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PSAP Security - It's Not Just Brick and Mortar
Author: Barry Furey
Copyright: 9-1-1 Magazine, Feature Content
As we become globally connected, we run the risk of becoming globally infected... The new reality is that we, as an industry, need to pay as much – if not more – attention to cyber security as we do to keeping the front door locked.
During the period in our history known as “The Cold War,” our country embraced what was collectively known as the “bunker mentality.” This is defined as an attitude of extreme defensiveness and self-justification based on an often exaggerated sense of being under persistent attack from others. Yes, the Commies were coming so we had better be ready. In many cases, and especially concerning Public Safety Answering Points (PSAPs) the bunker portion was taken seriously. Many of these facilities went windowless and/or underground, surrounded by thick concrete walls and stocked with a variety of Civil Defense supplies, all in preparation for the Big One. When Armageddon actually occurred, I am always uncertain as to who would be left to call us, and who would still be available to send, but by God, we were going to be ready just in case.
Now, the Cold War eventually came and went, and attitudes began to change – especially when it came to PSAP design and construction. We moved out of the dark ages into the sunlight, especially as green building initiatives began to emerge that relied on natural sunlight, which obviously is difficult to find in a basement. While the incidents of September 11th served to raise concerns, these did not drive us back to the sunken caves. Rather, they served to focus attention on how to provide physical security with less drastic measures. And, obviously, the 9-1-1 center is one place that needs to be secure.
A number of agencies and documents speak to this need for physical security. The National Fire Protection Association’s NFPA 1221 Standard for the Installation, Maintenance, and Use of Emergency Services Communications Systems, for example, speaks to the need for a security vestibule, and in some cases, bullet resistant windows. Standards promulgated through the Department of Justice for the National Crime Information Center address maintaining a barrier between non-users and the physical computer terminals and rooms themselves. The Department of Defense defines setback standards to provide blast protection. And the list goes on.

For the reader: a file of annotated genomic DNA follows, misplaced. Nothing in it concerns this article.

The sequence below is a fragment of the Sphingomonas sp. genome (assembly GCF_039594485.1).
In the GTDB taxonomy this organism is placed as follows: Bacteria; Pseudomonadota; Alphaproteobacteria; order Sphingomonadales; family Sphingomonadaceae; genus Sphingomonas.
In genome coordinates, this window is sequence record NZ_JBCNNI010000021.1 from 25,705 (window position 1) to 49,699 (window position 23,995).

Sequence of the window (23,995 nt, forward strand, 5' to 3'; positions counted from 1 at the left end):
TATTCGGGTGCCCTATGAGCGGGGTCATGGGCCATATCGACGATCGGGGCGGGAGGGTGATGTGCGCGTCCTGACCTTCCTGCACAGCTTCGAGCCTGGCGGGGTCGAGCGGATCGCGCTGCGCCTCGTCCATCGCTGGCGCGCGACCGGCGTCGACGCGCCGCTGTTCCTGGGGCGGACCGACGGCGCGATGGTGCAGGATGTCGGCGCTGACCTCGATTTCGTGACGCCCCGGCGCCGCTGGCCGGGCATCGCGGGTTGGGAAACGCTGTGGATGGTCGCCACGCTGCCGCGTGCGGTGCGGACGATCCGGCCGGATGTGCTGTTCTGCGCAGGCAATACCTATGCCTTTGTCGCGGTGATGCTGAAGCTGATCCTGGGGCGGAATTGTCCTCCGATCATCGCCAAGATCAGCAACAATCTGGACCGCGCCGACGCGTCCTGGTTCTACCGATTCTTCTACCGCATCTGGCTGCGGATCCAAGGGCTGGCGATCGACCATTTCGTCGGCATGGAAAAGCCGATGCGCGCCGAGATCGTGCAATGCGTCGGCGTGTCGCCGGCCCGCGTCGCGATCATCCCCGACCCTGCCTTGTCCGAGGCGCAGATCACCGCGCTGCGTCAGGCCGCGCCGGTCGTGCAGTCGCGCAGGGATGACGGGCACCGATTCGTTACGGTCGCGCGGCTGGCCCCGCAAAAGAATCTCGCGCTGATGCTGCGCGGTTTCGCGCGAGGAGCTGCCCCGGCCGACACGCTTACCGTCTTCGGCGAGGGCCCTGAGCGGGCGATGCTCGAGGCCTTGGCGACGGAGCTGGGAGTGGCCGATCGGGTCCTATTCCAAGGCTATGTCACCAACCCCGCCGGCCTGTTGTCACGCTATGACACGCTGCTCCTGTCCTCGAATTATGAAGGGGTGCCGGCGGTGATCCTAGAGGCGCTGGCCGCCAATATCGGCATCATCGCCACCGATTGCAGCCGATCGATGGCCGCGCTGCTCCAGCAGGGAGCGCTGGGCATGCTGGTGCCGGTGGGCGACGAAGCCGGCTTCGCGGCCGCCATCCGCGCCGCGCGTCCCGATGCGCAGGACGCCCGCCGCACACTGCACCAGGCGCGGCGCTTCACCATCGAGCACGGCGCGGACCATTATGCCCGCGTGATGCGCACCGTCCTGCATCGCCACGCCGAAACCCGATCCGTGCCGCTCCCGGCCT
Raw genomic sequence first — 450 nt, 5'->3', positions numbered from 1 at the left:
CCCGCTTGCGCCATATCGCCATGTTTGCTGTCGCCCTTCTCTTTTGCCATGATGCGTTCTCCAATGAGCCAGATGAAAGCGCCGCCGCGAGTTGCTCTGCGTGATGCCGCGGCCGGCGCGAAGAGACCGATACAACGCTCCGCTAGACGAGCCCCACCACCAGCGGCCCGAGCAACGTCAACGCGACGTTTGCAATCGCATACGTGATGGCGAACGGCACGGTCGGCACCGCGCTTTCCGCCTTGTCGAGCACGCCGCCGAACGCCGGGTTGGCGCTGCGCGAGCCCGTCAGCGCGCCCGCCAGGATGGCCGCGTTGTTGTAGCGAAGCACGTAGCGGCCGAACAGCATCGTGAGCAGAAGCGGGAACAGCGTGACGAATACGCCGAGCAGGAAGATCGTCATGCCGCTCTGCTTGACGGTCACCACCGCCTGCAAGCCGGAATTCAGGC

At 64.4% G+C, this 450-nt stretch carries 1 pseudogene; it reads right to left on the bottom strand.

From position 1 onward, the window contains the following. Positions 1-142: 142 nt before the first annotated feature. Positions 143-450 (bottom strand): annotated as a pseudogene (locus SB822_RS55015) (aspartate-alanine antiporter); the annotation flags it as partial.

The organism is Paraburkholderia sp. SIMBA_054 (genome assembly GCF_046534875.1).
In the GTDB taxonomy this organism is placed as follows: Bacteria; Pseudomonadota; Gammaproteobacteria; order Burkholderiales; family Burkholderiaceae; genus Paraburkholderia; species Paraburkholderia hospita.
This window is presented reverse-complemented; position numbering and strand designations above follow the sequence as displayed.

However, in 2015, PSAP security is a lot more than brick and mortar. While keeping the bad guys from waltzing in the front door still remains critically important, we have to be increasingly mindful of not allowing them to sneak in through the virtual back door created by our numerous electronic communications systems. It is not so long ago that a significant portion of our equipment was analog in nature. While certainly not sophisticated by today’s standards, it did have one distinct advantage – the lack of microprocessors. While this made the devices “dumb,” it also made them immune to viruses, malware, and denial of service type attacks.
As we well know, those days are gone. In fact, I struggle to think of one critical component upon which we rely that is not digital. Perhaps the last vestiges of the analog age still in major use are the CAMA (Centralized Automatic Message Accounting) trunk lines that carry our 9-1-1 calls. However, as we move forward toward the dawn of Next Generation 9-1-1, these, too, will be replaced by digital networks.
While not minimizing the need for physical security measures, the incidence of direct attacks on PSAPs does not seem to be high. From the information I’ve collected over the years, some of the few cases I could find were more likely actions directed at the law enforcement facility that housed the communications center than at the center itself. Still and all, military strategists attack command and control centers because of their critical missions, and PSAPs certainly fall into this category. However, attacking 9-1-1 doesn’t require a smart bomb. It only requires a keyboard.